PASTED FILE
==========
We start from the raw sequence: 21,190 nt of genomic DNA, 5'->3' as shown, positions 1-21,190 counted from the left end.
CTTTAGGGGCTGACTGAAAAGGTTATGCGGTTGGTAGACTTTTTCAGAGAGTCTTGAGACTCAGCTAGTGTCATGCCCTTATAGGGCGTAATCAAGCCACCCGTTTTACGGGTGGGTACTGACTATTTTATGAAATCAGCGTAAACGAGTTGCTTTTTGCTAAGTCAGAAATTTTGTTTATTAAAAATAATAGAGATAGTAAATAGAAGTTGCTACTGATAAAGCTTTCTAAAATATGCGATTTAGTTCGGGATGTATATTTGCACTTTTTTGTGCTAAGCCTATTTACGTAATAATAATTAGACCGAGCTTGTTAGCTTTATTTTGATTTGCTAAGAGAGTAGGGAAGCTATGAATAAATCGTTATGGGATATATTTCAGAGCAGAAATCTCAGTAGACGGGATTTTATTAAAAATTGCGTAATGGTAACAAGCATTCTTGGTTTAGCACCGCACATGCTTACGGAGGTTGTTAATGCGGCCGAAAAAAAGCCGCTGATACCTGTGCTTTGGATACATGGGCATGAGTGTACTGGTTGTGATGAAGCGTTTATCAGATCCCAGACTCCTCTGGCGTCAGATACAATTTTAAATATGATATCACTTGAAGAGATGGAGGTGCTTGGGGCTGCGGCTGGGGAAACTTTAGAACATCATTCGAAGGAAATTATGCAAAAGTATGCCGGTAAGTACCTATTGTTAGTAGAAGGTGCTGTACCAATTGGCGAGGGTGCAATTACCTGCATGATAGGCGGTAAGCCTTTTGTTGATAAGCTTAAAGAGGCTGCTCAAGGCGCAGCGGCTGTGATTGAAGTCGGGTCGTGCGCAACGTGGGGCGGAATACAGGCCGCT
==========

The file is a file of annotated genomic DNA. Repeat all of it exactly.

We start from the raw sequence: 21,190 nt of genomic DNA, 5'->3' as shown, positions 1-21,190 counted from the left end.
CTTTAGGGGCTGACTGAAAAGGTTATGCGGTTGGTAGACTTTTTCAGAGAGTCTTGAGACTCAGCTAGTGTCATGCCCTTATAGGGCGTAATCAAGCCACCCGTTTTACGGGTGGGTACTGACTATTTTATGAAATCAGCGTAAACGAGTTGCTTTTTGCTAAGTCAGAAATTTTGTTTATTAAAAATAATAGAGATAGTAAATAGAAGTTGCTACTGATAAAGCTTTCTAAAATATGCGATTTAGTTCGGGATGTATATTTGCACTTTTTTGTGCTAAGCCTATTTACGTAATAATAATTAGACCGAGCTTGTTAGCTTTATTTTGATTTGCTAAGAGAGTAGGGAAGCTATGAATAAATCGTTATGGGATATATTTCAGAGCAGAAATCTCAGTAGACGGGATTTTATTAAAAATTGCGTAATGGTAACAAGCATTCTTGGTTTAGCACCGCACATGCTTACGGAGGTTGTTAATGCGGCCGAAAAAAAGCCGCTGATACCTGTGCTTTGGATACATGGGCATGAGTGTACTGGTTGTGATGAAGCGTTTATCAGATCCCAGACTCCTCTGGCGTCAGATACAATTTTAAATATGATATCACTTGAAGAGATGGAGGTGCTTGGGGCTGCGGCTGGGGAAACTTTAGAACATCATTCGAAGGAAATTATGCAAAAGTATGCCGGTAAGTACCTATTGTTAGTAGAAGGTGCTGTACCAATTGGCGAGGGTGCAATTACCTGCATGATAGGCGGTAAGCCTTTTGTTGATAAGCTTAAAGAGGCTGCTCAAGGCGCAGCGGCTGTGATTGAAGTCGGGTCGTGCGCAACGTGGGGCGGAATACAGGCCGCT